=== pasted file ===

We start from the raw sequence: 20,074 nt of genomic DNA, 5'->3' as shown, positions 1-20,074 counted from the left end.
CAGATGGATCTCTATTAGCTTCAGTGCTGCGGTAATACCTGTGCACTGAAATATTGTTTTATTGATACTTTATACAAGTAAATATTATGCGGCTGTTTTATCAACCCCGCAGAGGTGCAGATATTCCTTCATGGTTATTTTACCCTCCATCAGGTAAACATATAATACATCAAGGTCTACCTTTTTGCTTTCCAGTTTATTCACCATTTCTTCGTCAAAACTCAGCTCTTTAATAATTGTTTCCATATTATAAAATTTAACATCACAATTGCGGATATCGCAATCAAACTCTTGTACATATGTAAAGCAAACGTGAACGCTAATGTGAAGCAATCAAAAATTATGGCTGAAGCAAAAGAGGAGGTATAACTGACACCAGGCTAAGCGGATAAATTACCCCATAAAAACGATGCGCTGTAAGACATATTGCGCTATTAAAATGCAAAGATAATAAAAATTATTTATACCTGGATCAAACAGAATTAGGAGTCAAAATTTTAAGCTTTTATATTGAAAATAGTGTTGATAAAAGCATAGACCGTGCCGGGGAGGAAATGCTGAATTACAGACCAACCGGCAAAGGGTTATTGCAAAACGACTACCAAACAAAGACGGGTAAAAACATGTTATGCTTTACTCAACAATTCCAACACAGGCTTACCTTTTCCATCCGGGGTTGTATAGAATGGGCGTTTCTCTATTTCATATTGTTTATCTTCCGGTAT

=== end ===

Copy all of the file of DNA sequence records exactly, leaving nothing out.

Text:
We start from the raw sequence: 20,074 nt of genomic DNA, 5'->3' as shown, positions 1-20,074 counted from the left end.
CAGATGGATCTCTATTAGCTTCAGTGCTGCGGTAATACCTGTGCACTGAAATATTGTTTTATTGATACTTTATACAAGTAAATATTATGCGGCTGTTTTATCAACCCCGCAGAGGTGCAGATATTCCTTCATGGTTATTTTACCCTCCATCAGGTAAACATATAATACATCAAGGTCTACCTTTTTGCTTTCCAGTTTATTCACCATTTCTTCGTCAAAACTCAGCTCTTTAATAATTGTTTCCATATTATAAAATTTAACATCACAATTGCGGATATCGCAATCAAACTCTTGTACATATGTAAAGCAAACGTGAACGCTAATGTGAAGCAATCAAAAATTATGGCTGAAGCAAAAGAGGAGGTATAACTGACACCAGGCTAAGCGGATAAATTACCCCATAAAAACGATGCGCTGTAAGACATATTGCGCTATTAAAATGCAAAGATAATAAAAATTATTTATACCTGGATCAAACAGAATTAGGAGTCAAAATTTTAAGCTTTTATATTGAAAATAGTGTTGATAAAAGCATAGACCGTGCCGGGGAGGAAATGCTGAATTACAGACCAACCGGCAAAGGGTTATTGCAAAACGACTACCAAACAAAGACGGGTAAAAACATGTTATGCTTTACTCAACAATTCCAACACAGGCTTACCTTTTCCATCCGGGGTTGTATAGAATGGGCGTTTCTCTATTTCATATTGTTTATCTTCCGGTAT